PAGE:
Tuesday

Feb. 17, 1998

Nursery rhymes

by Anonymous

TUESDAY 2/17

Today's Reading: Nursery rhymes from THE OXFORD NURSERY RHYME BOOK.

It's the birthday in New York, 1929, of writer CHAIM POTOK author of novels like The Chosen (1967), My Name is Asher Lev (1972) and plays and short stories.

The first issue of THE NEW YORKER hit the newsstands on this date in 1925, costing 15 cents. The founder, Harold Ross, wanted the magazine to be all about New York's social and cultural life, but most agreed the first issue was a flop.

RED BARBER, the great baseball announcer, was born on this date in 1908, Columbus, Mississippi. He started doing play-by-play with the Cincinnati Reds in 1934, and moved to the Brooklyn Dodgers in 1939, then to the Yankees in 1954.

It's the birthday of the French statesman, ANDRÉ MAGINOT, born in Paris, 1877. It was his idea to build a wall on France's north-eastern border to prevent any more German invasions. It was called the Maginot Line, and was an elaborate fortification of thick concrete walls with heavy guns on top living quarters, warehouses and underground rail lines connecting the whole thing underneath. It took most of the 1930s to build it. But when the Germans tanks came in the spring of 1940, they simply went around the wall, from the north through Belgium, then crossed the Somme River into France.

It's the birthday in 1781 of the French doctor, RENÉ LAENNEC, who invented the stethoscope. His instrument was a foot-long wooden stick, hollowed out with dozens of little holes drilled into it. He'd place one end on the patient's chest and his ear over the other to hear the heartbeat.

Be well, do good work, and keep in touch.®

 









«

»

  • “Writers end up writing stories—or rather, stories' shadows—and they're grateful if they can, but it is not enough. Nothing the writer can do is ever enough” —Joy Williams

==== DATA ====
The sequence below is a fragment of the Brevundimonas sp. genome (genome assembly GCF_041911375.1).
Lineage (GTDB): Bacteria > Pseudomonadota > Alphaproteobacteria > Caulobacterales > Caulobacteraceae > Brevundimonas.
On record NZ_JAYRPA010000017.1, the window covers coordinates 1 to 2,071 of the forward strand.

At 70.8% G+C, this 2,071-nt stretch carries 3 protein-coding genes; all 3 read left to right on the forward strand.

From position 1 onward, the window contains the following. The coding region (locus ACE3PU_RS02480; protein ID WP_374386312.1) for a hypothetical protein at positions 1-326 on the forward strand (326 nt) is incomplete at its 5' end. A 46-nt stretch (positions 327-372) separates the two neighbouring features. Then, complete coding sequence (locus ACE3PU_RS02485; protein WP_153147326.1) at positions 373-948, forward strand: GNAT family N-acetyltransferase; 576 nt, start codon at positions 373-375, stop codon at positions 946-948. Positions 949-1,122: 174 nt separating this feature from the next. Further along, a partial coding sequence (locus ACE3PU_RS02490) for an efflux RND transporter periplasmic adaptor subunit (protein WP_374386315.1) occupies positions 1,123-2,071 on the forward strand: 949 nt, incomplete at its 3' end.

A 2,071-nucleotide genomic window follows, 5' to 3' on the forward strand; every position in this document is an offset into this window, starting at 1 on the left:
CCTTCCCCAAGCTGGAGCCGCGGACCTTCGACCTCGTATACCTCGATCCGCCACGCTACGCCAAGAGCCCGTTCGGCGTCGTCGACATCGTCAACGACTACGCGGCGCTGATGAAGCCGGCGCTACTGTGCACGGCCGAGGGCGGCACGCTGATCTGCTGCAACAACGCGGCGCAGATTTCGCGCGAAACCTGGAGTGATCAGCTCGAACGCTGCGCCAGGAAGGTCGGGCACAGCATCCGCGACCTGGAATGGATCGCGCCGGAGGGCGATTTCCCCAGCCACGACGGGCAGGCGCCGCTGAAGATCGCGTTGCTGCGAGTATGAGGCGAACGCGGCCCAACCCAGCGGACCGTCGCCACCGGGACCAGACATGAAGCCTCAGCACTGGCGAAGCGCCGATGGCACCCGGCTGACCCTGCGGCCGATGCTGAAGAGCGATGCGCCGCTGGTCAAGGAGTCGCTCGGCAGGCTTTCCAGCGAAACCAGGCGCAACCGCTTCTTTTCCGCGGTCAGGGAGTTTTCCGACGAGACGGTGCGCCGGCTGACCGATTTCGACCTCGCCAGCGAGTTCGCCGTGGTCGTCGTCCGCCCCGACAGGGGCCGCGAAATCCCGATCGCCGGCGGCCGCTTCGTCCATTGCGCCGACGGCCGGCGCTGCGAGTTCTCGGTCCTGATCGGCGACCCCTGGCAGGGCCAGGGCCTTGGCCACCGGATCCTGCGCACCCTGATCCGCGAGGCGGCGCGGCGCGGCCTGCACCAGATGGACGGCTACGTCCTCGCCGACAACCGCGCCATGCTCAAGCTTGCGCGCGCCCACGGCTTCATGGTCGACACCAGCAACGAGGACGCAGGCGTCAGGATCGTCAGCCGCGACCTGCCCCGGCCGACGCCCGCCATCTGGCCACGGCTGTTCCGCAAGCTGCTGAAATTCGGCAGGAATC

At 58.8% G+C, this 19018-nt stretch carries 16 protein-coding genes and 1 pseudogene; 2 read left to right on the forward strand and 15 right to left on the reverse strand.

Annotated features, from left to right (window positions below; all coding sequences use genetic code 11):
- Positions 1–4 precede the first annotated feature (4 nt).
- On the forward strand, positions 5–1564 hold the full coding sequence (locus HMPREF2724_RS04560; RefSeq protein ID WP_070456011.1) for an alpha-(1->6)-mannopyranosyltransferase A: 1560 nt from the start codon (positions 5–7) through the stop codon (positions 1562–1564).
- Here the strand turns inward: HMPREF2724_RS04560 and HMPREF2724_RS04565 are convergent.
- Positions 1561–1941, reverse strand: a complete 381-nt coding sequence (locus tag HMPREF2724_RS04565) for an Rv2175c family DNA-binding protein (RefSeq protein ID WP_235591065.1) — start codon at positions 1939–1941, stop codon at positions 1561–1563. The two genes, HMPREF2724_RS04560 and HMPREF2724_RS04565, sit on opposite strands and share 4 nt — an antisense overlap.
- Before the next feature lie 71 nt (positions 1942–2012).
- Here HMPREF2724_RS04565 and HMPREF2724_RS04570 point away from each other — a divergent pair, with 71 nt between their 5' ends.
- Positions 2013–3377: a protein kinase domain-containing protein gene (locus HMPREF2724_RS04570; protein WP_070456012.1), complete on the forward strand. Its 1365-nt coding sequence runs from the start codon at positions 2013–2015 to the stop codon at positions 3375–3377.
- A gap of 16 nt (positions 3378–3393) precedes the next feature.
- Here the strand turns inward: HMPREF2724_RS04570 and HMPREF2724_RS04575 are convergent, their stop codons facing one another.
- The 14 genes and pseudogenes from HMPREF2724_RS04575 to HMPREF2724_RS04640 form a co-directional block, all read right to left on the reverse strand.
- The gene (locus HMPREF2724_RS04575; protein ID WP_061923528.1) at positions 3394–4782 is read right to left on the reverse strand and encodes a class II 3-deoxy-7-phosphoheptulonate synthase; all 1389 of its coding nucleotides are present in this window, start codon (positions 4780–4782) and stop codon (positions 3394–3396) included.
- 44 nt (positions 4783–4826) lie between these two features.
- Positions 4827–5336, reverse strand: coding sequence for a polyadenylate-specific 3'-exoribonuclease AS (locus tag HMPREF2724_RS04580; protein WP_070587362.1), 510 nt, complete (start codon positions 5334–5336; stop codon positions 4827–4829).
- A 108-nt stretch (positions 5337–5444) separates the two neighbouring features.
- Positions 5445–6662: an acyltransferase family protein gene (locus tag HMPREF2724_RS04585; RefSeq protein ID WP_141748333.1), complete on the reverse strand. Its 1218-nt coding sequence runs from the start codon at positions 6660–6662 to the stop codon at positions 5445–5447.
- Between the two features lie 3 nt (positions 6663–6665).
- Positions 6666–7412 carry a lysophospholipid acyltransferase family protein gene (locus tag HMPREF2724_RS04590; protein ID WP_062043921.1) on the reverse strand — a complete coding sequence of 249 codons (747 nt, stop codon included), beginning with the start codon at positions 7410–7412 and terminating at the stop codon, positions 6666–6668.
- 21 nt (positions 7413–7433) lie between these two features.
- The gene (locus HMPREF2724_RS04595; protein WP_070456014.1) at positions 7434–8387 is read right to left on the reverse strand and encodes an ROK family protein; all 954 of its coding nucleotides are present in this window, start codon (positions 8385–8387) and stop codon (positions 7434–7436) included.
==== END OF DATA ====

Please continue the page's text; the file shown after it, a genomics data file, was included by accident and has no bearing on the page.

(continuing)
• “I want to live other lives. I've never quite believed that one chance is all I get. Writing is my way of making other chances.” —Anne Tyler
  • “Writing is a performance, like singing an aria or dancing a jig” —Stephen Greenblatt
  • “All good writing is swimming under water and holding your breath.” —F. Scott Fitzgerald
  • “Good writing is always about things that are important to you, things that are scary to you, things that eat you up.” —John Edgar Wideman
  • “In certain ways writing is a form of prayer.” —Denise Levertov
  • “Writing is a socially acceptable form of schizophrenia.” —E.L. Doctorow
  • “Writing is like driving at night in the fog. You can only see as far as your headlights, but you can make the whole trip that way.” —E.L. Doctorow
  • “Let's face it, writing is hell.” —William Styron
  • “A writer is someone for whom writing is more difficult than it is for other people.” —Thomas Mann
  • “Writing is 90 percent procrastination: reading magazines, eating cereal out of the box, watching infomercials.” —Paul Rudnick
  • “Writing is a failure. Writing is not only useless, it's spoiled paper.” —Padget Powell
  • “Writing is very hard work and knowing what you're doing the whole time.” —Shelby Foote
  • “I think all writing is a disease. You can't stop it.” —William Carlos Williams
  • “Writing is like getting married. One should never commit oneself until one is amazed at one's luck.” —Iris Murdoch
  • “The less conscious one is of being ‘a writer,’ the better the writing.” —Pico Iyer
  • “Writing is…that oddest of anomalies: an intimate letter to a stranger.” —Pico Iyer
  • “Writing is my dharma.” —Raja Rao
  • “Writing is a combination of intangible creative fantasy and appallingly hard work.” —Anthony Powell
  • “I think writing is, by definition, an optimistic act.” —Michael Cunningham
The Writer's Almanac on Facebook


The Writer's Almanac on Twitter

Subscribe to our daily newsletter for poems, prose and literary history every morning
An interview with Jeffrey Harrison at The Writer's Almanac Bookshelf
Current Faves - Learn more about poets featured frequently on the show
O, What a Luxury

Although he has edited several anthologies of his favorite poems, O, What a Luxury: Verses Lyrical, Vulgar, Pathetic & Profound forges a new path for Garrison Keillor, as a poet of light verse. Purchase O, What a Luxury »